Flooding Safety in the Mountain State

Weather

CLARKSBURG, W.Va. – According to the National Weather Service (NWS), flooding kills more people than any other weather event.

The Mountain State is no stranger to flooding, as it is our region’s biggest threat. Most residents of West Virginia are aware of the potential and danger of flooding due to the mountainous terrain throughout the state. 

Clarksburg during the Flood of 1985, Jeff Hanlin

Tucker County Homeland Security and Emergency Management Director Kevin White says his job is to keep people informed so they can be prepared. He said, “A lot of our communities of course are formed around logging and coal which demanded rivers so a lot of our communities are close to water areas. Of course we are very mountainous terrain, which makes drainage basins.”

There are a few different kinds of flooding: river flooding, flash flooding, and flooding due to snowmelt and West Virginia can see all three types. 

White added, “A problematic time during the spring and fall is when we get a lot of heavy rains and stuff. Of course snowpack. This time of year with April, May, you always have a lot of heavy rain events. I believe some of our top 7 floods were in the months of February, March, and April in Tucker county.”

So, it’s good to be especially prepared during those months but flash flooding can occur at any time, so residents should be prepared always. 

“We always remind our residents and this is something that we push out many times throughout the year, via social media, newspaper, things like that, you should be prepared for 72 hours of self-sustainability at all times,” said White.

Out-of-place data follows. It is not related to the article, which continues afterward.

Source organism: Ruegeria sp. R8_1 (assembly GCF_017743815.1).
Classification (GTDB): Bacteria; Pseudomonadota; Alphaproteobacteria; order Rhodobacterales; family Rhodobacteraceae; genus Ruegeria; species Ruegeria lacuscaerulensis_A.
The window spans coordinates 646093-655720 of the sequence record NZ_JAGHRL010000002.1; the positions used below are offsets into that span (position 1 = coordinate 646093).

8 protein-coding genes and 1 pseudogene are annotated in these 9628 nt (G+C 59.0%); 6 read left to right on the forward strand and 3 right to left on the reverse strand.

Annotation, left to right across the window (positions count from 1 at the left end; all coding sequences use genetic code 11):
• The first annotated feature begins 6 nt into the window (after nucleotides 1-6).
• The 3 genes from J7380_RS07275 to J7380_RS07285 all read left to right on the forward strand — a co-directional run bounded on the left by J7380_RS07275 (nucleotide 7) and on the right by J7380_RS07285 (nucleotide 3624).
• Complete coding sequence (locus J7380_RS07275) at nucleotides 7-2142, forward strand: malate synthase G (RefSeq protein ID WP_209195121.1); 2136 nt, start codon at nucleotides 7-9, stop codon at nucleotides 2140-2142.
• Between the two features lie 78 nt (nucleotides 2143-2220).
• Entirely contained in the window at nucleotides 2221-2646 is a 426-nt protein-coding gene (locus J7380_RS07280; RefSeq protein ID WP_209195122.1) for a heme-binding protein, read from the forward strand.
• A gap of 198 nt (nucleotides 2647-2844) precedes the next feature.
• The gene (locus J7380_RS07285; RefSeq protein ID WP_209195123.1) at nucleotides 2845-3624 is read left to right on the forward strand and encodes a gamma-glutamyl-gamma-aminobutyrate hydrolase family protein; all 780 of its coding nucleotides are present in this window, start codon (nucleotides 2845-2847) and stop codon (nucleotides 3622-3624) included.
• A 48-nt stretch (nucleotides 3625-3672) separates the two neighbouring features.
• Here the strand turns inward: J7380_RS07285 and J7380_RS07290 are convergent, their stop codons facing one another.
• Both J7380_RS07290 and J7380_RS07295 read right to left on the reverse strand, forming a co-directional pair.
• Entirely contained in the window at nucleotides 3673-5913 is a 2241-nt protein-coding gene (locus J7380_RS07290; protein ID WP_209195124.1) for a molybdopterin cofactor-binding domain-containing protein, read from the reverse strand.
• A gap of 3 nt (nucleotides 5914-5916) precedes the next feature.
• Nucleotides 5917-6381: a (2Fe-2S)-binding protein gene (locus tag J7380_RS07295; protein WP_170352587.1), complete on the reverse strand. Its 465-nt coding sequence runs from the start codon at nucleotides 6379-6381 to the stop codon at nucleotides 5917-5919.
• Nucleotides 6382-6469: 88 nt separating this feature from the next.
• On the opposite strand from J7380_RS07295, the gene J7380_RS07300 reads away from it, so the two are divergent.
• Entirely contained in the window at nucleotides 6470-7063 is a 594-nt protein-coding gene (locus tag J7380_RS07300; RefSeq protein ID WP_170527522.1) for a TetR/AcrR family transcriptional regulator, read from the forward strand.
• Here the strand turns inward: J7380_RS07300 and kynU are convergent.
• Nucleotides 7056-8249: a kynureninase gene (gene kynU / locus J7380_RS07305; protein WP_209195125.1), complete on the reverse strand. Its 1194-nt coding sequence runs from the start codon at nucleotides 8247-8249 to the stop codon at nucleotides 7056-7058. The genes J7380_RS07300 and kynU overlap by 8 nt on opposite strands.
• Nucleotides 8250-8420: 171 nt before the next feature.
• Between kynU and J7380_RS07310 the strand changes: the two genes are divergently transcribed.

Of course with any weather event, it’s best to have a ready-to-go kit with food and water. 

One of the top things about being prepared is staying up-to-date with the latest weather information by watching the latest forecast on your local news station, following the NWS and local stations on social media, and downloading local news station weather apps.

Clarksburg during the Flood of 1985, Jeff Hanlin

Some counties also have a notification system that sends out alerts to their residents. White said, “We do have a notification system that they’re signed up for, a lot of the residents are, so they would receive a notification through a mass notification system that you know warns them of heavy rains, possible flash flooding, or flooding events . Of course we stay in constant communication with our responders so that the responders also can get the word out to the public.”

White added, “We try to tell them you know if they feel in danger, reach out to a responder and we could always come down, check out their situation.”

And of course, if you are in an emergency situation, call emergency services.

To view the 2021 StormTracker 12 Severe Weather Special in its entirety, please click here.

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